Microsoft SA, SITA lock down Azure MOU

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Microsoft SA MD Lillian Barnard and SITA acting CEO Ntutule Tshenye participate in a panel discussion at GovTech 2019.
Microsoft SA MD Lillian Barnard and SITA acting CEO Ntutule Tshenye participate in a panel discussion at GovTech 2019.

The State IT Agency (SITA) and software giant Microsoft SA have signed a memorandum of understanding (MOU), which aims to bolster public cloud adoption within government.

The organisations made the announcement on the sidelines of the 13 annual government technology conference, GovTech 2019, which is taking place at the Inkosi Albert Luthuli International Convention Centre in Durban.

Speaking at a media briefing, Microsoft SA MD Lillian Barnard said the MOU paves the way for government to move towards adoption of public cloud services.

“Microsoft has made significant investments in the country and we have built a local data centre which provides government with a trusted intelligent cloud and it will help accelerate the pace for digital transformation.

“What we aim to do is make sure that with our partner SITA, we spur economic growth, drive innovation with SMMEs, and at the same time also make sure we deliver better services to our citizens and look at broader social inclusion.”

SITA acting CEO Ntutule Tshenye described the MOU as an exciting collaboration, highlighting that his agency is very clear about the digital transformation of the state. “We believe that cloud is going to play an absolutely crucial role in facilitating that move from traditional service provision and more into a digital transformation.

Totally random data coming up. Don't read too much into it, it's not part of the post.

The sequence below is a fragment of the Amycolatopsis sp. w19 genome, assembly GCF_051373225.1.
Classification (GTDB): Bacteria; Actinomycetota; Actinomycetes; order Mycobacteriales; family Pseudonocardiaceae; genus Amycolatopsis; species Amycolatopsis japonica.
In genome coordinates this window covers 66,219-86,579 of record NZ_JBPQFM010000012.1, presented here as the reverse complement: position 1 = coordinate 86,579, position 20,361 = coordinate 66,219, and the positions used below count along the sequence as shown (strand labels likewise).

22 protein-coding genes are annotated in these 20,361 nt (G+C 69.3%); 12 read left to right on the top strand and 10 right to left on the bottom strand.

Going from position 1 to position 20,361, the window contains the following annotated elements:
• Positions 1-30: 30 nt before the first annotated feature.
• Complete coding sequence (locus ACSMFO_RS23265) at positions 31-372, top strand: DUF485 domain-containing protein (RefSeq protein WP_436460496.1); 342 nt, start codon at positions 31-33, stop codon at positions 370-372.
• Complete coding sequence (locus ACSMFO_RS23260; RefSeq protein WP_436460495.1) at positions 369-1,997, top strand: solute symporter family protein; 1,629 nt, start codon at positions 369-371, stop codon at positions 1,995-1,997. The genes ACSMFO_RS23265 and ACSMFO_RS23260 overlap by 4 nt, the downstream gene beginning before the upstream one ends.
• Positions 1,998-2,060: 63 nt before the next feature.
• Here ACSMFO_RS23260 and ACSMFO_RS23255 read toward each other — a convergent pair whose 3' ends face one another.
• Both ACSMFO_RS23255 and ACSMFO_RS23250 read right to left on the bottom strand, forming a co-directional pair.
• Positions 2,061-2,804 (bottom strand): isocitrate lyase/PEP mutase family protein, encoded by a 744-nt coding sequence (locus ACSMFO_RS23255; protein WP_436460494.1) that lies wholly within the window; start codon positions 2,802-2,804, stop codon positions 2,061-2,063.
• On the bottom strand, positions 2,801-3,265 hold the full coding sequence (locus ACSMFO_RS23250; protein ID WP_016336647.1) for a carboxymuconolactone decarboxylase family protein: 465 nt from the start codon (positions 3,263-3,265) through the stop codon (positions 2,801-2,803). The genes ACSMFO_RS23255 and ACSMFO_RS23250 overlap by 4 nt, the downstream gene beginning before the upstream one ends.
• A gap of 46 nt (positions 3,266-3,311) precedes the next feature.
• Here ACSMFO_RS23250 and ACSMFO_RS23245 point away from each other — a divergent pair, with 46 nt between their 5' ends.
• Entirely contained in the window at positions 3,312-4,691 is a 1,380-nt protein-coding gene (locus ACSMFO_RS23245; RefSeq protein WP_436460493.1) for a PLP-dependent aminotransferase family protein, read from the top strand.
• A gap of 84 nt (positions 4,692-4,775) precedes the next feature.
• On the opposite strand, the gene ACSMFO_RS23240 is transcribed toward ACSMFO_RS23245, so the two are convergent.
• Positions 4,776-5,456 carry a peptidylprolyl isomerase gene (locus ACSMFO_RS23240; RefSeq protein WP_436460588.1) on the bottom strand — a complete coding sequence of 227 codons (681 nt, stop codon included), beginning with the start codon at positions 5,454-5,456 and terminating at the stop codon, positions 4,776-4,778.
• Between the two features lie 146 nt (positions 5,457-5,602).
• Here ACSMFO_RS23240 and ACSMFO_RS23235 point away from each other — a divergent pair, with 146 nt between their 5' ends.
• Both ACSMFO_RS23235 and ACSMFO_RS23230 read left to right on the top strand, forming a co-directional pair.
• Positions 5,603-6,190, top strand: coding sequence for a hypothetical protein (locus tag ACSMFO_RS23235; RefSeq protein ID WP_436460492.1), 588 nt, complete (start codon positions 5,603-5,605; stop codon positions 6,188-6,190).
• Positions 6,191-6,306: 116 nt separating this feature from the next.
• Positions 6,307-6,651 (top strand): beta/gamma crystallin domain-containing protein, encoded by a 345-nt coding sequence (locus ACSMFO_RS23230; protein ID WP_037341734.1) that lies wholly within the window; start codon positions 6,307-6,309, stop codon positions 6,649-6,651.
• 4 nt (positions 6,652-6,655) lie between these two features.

“Last year, we launched the government private cloud ecosystem, and it as the word says – it allows partnering with other cloud providers. We are very excited that Microsoft is one of the first entities with whom we are able to do this.”

The move comes after Microsoft in March opened two data centre regions in SA, becoming the first global provider to deliver cloud services from data centres on the continent.

Rival Amazon Web Services is also looking to open data centres in SA next year.

Since the opening of the data centres, the adoption of Microsoft Azure in the country has gained momentum, with the software giant signing up customers such as Nedbank, EXXARO and Altron.

“When we decided to invest in public cloud in South Africa we did so believing that it would have a dramatic impact on the country. Cloud technology will not only help the public sector to transform and optimise service delivery, and create more engaged citizens and empowered employees, but will also empower the private sector to innovate in ways that help to drive economic growth and job creation,” stated Barnard.

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